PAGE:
Presented at: the Annual Meeting of the Americam Schools of Oriental Research, Philadelpha, Penn.. November 19, 1995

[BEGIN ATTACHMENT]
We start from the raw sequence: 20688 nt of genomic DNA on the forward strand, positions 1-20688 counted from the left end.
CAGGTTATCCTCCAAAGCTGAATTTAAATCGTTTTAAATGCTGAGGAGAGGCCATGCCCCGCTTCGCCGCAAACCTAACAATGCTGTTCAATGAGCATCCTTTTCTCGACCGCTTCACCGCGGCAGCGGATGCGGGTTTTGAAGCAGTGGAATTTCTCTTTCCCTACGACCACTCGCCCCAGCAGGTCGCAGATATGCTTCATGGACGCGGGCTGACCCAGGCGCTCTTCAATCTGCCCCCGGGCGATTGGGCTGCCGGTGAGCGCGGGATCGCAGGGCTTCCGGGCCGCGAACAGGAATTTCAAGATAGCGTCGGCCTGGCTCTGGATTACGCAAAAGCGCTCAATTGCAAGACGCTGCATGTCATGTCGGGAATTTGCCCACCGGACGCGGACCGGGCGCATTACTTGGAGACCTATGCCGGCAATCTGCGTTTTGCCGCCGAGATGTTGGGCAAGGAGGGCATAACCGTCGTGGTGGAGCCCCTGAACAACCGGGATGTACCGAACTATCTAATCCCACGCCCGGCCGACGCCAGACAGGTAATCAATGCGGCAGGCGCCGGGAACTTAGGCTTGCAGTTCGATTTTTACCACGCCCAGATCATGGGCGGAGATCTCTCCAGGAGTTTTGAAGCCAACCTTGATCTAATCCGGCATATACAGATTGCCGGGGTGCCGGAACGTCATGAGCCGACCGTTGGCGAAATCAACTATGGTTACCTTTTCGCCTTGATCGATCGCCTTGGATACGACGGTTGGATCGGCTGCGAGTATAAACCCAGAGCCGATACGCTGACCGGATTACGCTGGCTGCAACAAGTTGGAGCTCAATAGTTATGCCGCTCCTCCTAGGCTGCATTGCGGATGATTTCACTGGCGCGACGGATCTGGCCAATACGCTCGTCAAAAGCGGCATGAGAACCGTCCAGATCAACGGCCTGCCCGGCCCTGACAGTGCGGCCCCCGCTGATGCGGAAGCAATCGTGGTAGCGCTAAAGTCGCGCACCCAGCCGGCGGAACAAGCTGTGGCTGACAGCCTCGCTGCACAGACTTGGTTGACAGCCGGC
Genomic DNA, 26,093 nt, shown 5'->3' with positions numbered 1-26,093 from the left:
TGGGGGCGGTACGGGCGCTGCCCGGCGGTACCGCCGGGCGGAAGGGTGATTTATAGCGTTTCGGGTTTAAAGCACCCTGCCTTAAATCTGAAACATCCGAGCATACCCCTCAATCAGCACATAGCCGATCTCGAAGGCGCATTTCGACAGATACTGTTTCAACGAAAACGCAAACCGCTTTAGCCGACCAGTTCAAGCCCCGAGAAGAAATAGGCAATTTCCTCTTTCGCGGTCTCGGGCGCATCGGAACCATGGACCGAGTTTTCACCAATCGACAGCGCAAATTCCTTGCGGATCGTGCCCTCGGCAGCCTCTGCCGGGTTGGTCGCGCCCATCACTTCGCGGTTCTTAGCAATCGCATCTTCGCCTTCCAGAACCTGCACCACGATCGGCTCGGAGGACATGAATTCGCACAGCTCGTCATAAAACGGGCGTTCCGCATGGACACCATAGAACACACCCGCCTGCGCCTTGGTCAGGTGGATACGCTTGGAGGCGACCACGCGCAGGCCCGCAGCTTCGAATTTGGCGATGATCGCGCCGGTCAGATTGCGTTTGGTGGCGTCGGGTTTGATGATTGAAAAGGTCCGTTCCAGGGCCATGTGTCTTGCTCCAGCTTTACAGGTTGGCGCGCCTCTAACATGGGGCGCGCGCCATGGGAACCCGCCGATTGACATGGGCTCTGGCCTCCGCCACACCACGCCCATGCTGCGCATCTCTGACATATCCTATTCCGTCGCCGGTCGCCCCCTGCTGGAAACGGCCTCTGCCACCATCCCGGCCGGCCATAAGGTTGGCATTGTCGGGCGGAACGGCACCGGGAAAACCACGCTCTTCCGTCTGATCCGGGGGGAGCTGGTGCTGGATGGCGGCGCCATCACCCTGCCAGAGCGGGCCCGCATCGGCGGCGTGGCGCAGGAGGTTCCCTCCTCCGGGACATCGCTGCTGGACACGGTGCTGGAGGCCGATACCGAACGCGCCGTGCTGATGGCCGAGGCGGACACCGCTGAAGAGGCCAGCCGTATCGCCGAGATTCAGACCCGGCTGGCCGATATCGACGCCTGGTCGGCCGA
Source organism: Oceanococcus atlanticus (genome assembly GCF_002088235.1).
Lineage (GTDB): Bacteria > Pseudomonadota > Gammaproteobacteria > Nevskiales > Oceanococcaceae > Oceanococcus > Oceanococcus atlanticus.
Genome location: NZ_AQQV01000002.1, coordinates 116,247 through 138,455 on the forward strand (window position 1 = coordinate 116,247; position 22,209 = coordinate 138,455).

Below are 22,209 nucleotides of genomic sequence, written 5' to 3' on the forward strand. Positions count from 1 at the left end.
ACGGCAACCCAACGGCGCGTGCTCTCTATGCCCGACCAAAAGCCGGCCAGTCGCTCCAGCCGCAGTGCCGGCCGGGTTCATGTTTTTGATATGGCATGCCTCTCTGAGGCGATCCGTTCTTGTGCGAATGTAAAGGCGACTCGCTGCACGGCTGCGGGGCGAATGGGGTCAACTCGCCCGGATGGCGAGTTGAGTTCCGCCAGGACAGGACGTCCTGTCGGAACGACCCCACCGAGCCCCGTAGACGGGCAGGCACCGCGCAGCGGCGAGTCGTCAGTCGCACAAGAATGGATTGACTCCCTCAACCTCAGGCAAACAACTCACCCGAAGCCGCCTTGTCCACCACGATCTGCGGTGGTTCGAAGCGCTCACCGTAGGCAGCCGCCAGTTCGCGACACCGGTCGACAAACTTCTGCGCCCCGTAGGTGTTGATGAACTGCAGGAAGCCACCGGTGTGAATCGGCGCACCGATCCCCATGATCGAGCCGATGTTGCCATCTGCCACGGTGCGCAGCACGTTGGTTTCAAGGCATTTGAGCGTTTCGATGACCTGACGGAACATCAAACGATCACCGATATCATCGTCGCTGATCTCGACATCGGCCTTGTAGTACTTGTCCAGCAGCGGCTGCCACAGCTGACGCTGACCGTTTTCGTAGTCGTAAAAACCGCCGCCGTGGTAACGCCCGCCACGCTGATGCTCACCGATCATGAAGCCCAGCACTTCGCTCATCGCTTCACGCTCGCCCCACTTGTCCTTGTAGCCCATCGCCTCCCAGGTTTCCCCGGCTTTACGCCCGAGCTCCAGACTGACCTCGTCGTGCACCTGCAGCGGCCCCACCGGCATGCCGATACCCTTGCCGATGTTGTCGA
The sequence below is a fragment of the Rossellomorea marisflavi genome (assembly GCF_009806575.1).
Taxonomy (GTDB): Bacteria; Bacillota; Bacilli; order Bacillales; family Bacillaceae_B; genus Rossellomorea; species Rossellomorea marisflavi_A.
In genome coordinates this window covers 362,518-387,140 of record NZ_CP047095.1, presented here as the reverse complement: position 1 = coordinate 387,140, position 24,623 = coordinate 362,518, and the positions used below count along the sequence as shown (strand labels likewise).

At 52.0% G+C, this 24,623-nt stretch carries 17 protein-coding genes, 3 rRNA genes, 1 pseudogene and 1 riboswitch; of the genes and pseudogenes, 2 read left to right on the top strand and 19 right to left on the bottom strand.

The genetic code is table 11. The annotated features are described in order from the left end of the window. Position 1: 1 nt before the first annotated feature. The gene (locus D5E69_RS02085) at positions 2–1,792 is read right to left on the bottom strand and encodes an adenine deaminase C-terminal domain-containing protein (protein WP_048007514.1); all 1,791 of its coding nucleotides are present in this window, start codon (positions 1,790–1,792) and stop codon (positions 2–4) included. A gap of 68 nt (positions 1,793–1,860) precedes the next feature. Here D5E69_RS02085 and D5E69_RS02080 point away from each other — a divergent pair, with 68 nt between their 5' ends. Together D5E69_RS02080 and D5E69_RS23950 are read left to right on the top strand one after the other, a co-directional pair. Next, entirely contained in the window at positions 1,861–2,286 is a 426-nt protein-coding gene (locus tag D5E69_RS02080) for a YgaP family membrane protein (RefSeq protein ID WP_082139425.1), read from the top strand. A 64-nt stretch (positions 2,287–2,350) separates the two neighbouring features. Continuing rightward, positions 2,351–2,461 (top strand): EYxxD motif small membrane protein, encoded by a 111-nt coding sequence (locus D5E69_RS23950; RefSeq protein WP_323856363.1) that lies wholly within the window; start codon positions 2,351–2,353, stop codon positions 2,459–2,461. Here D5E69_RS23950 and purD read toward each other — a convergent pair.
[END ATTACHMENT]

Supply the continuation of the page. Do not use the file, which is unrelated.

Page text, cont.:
"The late 8th through the 12th centuries A.D. in Jordan are usually depicted as a stagnant backwater. Newer studies suggest a modified view of this period. Two seasons of excavation of the Khirbet Rufeis cave complex seem to lend credence to this newer proposal. The complex, which possibly originally served as a Khan, was destroyed by an earthquake. In its post-earthquake phase, the cave seems to have been used by tribal elements for seasonal habitation. Part of the complex was turned into a divan and outfitted with a black painted panel on which wusum and occasional words were displayed. The latter seems to reflect a digression in literacy following the withdrawal of the dominant powers from the region. Further, the cave complex gives us a window on the nomadic end of the continuum in the late Early Islamic period."